Asia is the fastest-growing transaction banking market globally, as banks vie for cash and trade business beyond their core remit.
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European banks are particular attracted to the region, as corporates based in Asia hope to diversify away from Asian and US banks that may be caught up in the ongoing trade war, says Stefan Hoops, head of Deutsche Bank’s corporate banking division.
“It might seem a little incongruous, but over the last 12 months, we have won more mandates for American companies based in Asia than for European companies in North America or American companies in Europe,” he says.
According to Deutsche Bank, its Asia-Pacific business with US multinational corporations grew 6% year on year in 2019 and the bank expects similar results in 2020. In comparison, the bank’s growth with European corporates in the same region remained flat.
“I’d argue that within the current context, a US treasurer working in China is much more likely to seek out advice from a European bank in a region where they hope to mitigate risk and diversify their business as the world becomes increasingly polarized between China and the US,” says Hoops.
Hoops refers to the trade war between China and the US as a case in point. The ongoing dispute between the two economic powerhouses has seen both countries impose tariffs on hundreds of several key imports.
By January 16, the US had imposed tariffs on more than $550 billion of Chinese goods; China had retaliated with tariffs on more than $185 billion of US products.
However, there has since been de-escalation on both sides. Most recently, China has been forced to cut tariffs as it continues to grapple with the outbreak of the coronavirus.
According to McKinsey’s Asia-Pacific Banking Review 2019, transaction banking accounts for around a third of all banking revenues in the region and more than half of transaction banking revenues globally.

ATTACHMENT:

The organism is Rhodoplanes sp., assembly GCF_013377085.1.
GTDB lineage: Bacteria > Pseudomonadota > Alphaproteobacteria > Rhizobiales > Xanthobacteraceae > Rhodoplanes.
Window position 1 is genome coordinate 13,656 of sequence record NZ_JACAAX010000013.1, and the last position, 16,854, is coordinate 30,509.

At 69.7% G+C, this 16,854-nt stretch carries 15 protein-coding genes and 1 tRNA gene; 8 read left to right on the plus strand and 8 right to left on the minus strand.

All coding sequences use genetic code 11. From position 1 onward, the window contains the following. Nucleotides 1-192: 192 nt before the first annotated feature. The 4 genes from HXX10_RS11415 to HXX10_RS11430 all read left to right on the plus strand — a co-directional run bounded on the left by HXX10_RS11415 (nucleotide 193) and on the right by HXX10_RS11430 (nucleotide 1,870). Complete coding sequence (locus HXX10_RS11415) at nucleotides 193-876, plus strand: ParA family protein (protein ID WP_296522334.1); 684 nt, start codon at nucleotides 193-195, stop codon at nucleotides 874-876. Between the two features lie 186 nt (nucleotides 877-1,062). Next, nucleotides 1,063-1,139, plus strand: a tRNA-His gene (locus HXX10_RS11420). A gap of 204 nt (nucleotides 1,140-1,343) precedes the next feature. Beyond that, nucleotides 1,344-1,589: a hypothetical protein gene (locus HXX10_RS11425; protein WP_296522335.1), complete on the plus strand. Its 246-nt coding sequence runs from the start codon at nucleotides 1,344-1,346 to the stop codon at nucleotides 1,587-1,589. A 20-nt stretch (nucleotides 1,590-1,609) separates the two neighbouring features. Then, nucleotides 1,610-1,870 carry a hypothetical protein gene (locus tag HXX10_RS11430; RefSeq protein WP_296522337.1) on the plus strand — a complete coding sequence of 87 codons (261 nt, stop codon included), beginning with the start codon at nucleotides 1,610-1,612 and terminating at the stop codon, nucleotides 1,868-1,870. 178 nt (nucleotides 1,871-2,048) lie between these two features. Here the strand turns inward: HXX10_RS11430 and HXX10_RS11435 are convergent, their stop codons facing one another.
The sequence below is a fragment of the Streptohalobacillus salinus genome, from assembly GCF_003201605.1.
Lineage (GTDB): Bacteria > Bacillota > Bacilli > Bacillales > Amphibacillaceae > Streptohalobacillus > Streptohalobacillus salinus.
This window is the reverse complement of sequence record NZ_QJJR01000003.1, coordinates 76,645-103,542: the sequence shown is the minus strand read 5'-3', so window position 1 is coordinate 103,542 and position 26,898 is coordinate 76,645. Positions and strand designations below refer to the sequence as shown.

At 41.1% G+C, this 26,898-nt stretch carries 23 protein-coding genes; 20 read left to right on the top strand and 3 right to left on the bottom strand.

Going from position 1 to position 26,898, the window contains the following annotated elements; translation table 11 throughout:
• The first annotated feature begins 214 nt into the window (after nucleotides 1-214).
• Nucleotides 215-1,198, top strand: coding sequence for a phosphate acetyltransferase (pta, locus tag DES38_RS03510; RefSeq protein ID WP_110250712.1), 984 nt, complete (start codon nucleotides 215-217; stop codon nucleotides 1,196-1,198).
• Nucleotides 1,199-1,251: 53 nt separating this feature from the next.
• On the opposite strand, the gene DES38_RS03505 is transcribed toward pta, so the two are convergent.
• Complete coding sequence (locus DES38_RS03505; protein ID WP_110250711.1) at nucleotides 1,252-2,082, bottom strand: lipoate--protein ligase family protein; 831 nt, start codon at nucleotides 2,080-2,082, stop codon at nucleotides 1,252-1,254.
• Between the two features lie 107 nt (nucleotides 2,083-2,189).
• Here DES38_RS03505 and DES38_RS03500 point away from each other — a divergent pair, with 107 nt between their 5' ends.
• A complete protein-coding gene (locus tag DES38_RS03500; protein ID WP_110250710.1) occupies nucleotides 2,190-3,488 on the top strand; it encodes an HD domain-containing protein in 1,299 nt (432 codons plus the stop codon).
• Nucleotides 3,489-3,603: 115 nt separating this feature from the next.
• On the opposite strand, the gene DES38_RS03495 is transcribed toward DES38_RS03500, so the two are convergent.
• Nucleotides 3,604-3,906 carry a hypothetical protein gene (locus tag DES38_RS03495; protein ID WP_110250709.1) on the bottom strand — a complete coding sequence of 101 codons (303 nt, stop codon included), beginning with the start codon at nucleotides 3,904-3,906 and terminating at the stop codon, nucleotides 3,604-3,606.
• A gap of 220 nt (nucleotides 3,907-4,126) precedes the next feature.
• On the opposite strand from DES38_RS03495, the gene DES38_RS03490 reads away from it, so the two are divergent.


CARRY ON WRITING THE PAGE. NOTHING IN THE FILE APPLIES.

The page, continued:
During the past decade, transaction banking revenue in Apac grew 17% compared with 2% in EMEA and 5% in the Americas.
Data from Coalition reflect these findings. Regionally, transaction banking revenue growth in Apac for the first half of 2019 was 9%, reaching $4.2 billion. In comparison, growth in EMEA in the same period was higher in terms of volume, at $4.6 billion, but represents 1% growth.
“No one disputes the fact that the trade war between the US and China has benefited Europe, and European banks will do well in the region, but this isn’t to say that American banks will lose out,” says Eric Li, research director at Coalition.
“European banks lead in terms of trade finance, but in other areas American banks have a lot to offer – particular in cash management, dollar funding and foreign-exchange hedging – in a region where the greenback continues to dominate.
“There are so many opportunities in Asia for a variety of banks to thrive – not just European banks – given the unique challenges faced by companies in individual jurisdictions.”
Given the level of competition in Asia, many European banks could be open to accusations of buying market share as they try to grow their businesses.
The region will be at the heart of transaction banking for some time
– Marcus Hughes, Bottomline Technologies
Damian Glendinning, former treasurer at Chinese multinational technology company, Lenovo, says: “I am not aware of any specific advantage European banks may have, other than the fact that quite a few of them are making a concerted effort to break into the Asian market.
“This can make them more amenable to doing things to attract clients, but the resulting economics don’t always stand up. So, while they may be anxious to win the business, there is often a painful reckoning ahead as they either try to improve the pricing or withdraw from the region, as they discover profitability can be elusive.”
And while European banks are strong in the region, local transaction banks are gaining ground, says Marcus Hughes, head of strategic business development at Bottomline Technologies.
“BNP Paribas – which bought RBS’s business in 2007 – Deustche Bank and global players, such as HSBC and Standard Chartered, have always been strong in the region, but the Singaporean banks – which have transformed their offering through digitalization – are performing well, and showing that they can compete with the rest of them.”
In recent years, DBS has invested in a programme to build its cash management product suite on cloud-based architecture, which has led to efficiency and scalability in its transaction banking offering.
Transaction banking contributes 13% of the group’s total revenue – S$1.6 billion ($1.16 billion) – up from just 3% in 2009.
“Asia is the fastest growing market and as a result is more trade intensive then anywhere in the world,” says Hughes.
“The region will be at the heart of transaction banking for some time.”